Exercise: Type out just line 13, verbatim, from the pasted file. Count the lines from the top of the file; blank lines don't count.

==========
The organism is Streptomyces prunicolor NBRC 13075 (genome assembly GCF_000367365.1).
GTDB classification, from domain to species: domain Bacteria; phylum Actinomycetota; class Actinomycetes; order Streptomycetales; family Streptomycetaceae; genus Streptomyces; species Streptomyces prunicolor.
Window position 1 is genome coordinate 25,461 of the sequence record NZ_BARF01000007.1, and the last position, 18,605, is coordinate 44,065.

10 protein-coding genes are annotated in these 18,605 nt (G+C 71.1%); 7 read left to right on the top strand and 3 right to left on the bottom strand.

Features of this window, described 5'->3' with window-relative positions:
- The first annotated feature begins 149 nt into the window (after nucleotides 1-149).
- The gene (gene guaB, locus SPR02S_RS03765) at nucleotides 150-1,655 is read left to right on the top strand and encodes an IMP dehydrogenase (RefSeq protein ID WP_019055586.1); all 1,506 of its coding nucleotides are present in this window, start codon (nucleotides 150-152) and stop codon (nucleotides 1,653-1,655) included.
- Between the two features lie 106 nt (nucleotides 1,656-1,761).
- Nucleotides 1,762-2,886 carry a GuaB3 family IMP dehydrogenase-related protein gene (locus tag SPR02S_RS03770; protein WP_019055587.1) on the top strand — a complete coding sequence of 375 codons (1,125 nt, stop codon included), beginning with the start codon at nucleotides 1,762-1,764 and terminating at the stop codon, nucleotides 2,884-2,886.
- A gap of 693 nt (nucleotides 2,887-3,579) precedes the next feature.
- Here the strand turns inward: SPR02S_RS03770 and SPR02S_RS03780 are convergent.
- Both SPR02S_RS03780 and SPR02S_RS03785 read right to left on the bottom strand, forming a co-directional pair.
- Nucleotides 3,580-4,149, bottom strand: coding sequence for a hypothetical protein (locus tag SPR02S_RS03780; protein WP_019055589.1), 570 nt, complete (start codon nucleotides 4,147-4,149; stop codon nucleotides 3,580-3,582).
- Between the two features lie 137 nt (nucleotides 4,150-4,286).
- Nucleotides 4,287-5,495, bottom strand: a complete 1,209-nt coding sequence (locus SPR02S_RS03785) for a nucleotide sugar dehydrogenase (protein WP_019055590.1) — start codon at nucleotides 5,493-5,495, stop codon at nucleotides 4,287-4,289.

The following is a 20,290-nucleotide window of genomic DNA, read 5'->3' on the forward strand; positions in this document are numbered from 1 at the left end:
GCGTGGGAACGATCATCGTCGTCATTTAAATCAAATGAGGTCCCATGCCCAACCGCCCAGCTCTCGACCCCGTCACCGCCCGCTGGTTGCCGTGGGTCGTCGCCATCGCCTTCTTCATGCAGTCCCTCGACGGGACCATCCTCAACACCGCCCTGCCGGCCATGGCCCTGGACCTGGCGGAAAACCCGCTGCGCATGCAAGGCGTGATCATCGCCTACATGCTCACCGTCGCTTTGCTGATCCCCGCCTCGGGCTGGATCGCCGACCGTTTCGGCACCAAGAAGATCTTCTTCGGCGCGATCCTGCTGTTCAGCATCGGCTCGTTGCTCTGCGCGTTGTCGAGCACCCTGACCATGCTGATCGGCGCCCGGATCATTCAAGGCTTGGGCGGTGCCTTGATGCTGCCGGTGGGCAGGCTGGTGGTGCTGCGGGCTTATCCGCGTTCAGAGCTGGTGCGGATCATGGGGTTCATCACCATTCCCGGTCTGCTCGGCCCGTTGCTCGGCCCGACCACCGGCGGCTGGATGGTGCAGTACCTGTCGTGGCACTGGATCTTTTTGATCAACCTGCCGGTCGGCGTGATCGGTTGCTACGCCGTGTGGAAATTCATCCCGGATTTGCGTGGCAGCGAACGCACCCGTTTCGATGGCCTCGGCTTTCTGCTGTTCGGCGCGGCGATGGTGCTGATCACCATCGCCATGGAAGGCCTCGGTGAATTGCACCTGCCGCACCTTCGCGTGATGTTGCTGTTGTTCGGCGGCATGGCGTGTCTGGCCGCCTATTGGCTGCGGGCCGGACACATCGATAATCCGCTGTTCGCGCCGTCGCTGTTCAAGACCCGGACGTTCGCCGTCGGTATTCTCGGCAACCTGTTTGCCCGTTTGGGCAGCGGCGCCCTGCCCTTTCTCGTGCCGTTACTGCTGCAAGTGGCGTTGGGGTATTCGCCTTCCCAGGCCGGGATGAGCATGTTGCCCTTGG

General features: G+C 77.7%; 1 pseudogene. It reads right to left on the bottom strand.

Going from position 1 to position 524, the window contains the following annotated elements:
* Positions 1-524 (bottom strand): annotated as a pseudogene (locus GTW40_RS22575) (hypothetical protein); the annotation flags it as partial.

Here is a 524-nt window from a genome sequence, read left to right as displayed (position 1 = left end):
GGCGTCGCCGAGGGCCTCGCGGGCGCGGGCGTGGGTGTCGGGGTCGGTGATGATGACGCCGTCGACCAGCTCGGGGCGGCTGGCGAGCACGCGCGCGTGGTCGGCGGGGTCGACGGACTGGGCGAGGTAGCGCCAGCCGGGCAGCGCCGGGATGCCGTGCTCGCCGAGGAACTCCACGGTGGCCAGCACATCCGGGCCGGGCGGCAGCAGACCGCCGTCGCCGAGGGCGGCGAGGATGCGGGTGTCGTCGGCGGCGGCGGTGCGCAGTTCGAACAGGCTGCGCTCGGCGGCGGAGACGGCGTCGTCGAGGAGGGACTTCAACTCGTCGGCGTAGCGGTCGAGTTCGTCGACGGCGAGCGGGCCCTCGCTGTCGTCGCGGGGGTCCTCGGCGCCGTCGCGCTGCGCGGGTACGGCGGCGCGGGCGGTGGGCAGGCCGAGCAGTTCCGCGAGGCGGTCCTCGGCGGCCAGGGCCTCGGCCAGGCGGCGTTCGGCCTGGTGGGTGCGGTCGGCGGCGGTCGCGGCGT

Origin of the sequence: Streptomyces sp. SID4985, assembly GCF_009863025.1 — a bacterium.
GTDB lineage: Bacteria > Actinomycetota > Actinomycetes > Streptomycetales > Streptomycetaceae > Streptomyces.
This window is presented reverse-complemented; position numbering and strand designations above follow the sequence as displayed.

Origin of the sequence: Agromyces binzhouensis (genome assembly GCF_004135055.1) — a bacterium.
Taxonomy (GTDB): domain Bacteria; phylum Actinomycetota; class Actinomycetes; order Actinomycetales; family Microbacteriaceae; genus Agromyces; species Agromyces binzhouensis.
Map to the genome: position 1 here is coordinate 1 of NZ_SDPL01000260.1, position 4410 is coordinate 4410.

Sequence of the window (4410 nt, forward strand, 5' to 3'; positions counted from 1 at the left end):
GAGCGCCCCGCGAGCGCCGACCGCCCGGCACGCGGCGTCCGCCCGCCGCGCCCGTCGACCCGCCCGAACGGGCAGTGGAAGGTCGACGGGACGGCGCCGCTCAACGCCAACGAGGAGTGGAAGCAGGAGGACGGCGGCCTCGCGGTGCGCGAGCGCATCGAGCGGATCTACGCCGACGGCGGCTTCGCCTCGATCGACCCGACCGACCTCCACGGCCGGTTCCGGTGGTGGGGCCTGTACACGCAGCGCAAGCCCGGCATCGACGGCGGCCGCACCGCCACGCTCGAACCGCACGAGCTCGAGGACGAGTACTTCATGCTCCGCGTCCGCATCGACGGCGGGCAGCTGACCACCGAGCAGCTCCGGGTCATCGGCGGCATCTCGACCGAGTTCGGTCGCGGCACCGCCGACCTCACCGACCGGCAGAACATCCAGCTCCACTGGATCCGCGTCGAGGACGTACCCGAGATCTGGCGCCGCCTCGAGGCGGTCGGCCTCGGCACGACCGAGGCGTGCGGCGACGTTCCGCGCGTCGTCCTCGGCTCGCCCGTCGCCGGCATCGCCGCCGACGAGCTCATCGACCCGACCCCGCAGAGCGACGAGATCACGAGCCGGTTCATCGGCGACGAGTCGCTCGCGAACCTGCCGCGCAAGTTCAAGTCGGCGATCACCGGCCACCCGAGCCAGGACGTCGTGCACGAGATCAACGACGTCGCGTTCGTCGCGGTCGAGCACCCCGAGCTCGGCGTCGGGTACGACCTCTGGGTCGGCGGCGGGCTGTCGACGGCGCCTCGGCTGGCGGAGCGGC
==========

- Nucleotides 3,580-4,149, bottom strand: coding sequence for a hypothetical protein (locus tag SPR02S_RS03780; protein WP_019055589.1), 570 nt, complete (start codon nucleotides 4,147-4,149; stop codon nucleotides 3,580-3,582).